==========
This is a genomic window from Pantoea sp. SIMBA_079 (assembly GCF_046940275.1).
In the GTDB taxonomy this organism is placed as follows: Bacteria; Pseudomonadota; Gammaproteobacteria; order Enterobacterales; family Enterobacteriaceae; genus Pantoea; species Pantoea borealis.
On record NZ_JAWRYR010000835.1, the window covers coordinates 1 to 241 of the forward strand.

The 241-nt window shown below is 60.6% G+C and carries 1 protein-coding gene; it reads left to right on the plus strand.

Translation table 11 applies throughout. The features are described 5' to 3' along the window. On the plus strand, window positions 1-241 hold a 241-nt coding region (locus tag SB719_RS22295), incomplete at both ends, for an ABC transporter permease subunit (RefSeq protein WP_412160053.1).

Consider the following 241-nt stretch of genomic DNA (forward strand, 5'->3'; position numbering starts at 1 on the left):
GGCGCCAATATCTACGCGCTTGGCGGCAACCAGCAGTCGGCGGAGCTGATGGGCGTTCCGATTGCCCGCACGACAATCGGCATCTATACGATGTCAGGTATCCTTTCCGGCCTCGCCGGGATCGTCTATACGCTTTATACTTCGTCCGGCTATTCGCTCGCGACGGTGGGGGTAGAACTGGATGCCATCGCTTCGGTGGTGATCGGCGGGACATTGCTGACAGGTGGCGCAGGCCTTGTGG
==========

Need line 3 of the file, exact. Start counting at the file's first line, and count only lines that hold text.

On record NZ_JAWRYR010000835.1, the window covers coordinates 1 to 241 of the forward strand.